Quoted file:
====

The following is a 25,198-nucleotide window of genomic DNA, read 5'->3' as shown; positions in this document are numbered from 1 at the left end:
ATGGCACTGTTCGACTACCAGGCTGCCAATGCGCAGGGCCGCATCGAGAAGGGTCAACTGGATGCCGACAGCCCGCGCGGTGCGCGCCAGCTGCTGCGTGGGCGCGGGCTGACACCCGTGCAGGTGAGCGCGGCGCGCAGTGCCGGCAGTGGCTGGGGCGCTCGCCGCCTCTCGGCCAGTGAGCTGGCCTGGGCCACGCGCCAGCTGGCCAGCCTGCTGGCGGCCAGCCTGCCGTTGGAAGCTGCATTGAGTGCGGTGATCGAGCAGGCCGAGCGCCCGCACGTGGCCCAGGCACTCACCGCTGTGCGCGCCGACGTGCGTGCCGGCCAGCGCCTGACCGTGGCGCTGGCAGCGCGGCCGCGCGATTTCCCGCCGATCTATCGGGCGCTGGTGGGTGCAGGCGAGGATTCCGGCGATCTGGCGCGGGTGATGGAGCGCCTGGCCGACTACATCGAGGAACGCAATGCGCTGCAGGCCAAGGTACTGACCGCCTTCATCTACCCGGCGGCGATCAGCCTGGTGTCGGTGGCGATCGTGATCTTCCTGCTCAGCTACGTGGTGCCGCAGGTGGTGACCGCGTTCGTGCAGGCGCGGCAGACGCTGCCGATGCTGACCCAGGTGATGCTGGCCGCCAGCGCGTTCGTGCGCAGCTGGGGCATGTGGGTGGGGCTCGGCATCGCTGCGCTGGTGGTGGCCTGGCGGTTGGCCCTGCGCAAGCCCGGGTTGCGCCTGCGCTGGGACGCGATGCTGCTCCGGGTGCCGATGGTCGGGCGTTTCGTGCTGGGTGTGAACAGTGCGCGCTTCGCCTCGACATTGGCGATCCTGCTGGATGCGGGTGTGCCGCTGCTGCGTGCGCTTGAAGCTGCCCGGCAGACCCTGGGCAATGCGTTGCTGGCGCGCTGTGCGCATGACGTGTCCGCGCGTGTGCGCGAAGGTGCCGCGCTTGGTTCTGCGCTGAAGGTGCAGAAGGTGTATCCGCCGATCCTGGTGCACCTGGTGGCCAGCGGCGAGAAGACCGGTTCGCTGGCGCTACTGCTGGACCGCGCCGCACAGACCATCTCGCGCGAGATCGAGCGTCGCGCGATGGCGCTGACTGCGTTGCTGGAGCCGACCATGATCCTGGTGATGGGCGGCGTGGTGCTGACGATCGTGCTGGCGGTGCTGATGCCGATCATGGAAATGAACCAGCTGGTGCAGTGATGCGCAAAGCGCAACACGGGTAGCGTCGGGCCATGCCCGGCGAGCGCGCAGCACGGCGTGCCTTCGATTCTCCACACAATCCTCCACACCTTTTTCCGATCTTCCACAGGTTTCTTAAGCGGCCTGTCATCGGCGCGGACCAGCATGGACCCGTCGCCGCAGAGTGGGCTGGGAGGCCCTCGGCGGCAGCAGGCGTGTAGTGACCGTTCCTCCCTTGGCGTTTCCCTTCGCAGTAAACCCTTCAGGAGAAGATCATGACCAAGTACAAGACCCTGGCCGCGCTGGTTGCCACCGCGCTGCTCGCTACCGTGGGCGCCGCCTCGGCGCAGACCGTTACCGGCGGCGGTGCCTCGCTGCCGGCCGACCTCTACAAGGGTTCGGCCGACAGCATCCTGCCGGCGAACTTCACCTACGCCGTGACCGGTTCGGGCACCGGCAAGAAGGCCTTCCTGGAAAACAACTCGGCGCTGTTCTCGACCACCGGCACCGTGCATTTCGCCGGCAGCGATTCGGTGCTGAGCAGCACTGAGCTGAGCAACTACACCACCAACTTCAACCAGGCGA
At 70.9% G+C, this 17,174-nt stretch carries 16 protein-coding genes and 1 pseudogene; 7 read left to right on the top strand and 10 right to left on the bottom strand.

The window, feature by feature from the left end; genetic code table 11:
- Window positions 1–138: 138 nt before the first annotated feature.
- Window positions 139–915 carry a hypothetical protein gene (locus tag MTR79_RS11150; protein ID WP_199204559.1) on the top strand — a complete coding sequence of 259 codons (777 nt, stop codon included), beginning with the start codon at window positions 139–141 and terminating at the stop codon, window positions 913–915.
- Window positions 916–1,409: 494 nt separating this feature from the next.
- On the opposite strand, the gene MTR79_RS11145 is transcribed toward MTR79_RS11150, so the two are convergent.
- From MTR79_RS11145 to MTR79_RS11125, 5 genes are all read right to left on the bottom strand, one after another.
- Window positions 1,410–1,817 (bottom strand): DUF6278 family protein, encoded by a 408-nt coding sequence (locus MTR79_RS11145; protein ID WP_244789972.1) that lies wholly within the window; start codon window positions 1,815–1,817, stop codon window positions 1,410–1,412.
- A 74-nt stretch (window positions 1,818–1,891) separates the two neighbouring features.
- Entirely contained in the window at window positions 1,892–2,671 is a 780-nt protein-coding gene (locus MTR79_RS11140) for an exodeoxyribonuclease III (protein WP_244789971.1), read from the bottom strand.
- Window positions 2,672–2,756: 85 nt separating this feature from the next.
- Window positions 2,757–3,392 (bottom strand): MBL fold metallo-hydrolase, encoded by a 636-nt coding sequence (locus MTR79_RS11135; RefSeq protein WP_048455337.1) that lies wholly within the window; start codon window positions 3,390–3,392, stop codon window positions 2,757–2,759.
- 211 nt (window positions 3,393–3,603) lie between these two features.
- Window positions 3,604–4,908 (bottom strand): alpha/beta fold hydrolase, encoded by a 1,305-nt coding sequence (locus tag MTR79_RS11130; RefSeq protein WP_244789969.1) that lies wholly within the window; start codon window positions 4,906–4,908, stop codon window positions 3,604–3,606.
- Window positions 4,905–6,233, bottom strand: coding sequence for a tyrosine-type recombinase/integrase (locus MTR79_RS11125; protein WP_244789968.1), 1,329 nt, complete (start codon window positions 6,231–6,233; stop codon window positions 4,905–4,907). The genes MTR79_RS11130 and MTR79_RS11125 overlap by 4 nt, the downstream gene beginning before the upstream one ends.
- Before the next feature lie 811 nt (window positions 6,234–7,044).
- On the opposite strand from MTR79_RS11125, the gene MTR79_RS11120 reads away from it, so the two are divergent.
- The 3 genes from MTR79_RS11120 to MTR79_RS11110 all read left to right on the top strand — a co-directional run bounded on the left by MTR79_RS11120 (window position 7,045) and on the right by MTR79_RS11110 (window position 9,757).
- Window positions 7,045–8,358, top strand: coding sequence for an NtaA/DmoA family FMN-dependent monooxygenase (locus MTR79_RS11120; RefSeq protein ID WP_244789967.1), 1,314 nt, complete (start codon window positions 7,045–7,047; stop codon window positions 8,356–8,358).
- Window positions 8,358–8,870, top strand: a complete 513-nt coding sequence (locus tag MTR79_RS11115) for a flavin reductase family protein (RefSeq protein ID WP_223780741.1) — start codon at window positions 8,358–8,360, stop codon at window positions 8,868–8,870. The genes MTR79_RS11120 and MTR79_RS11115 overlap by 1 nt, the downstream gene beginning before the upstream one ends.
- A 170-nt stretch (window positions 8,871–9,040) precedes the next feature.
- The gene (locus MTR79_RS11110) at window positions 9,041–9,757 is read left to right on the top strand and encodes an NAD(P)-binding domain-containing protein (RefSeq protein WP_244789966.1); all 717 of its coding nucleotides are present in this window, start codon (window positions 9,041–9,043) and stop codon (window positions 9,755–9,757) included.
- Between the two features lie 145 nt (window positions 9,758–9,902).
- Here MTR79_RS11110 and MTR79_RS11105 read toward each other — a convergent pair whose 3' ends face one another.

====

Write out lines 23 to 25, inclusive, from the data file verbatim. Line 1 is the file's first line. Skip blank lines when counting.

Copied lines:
- A 170-nt stretch (window positions 8,871–9,040) precedes the next feature.
- The gene (locus MTR79_RS11110) at window positions 9,041–9,757 is read left to right on the top strand and encodes an NAD(P)-binding domain-containing protein (RefSeq protein WP_244789966.1); all 717 of its coding nucleotides are present in this window, start codon (window positions 9,041–9,043) and stop codon (window positions 9,755–9,757) included.
- Between the two features lie 145 nt (window positions 9,758–9,902).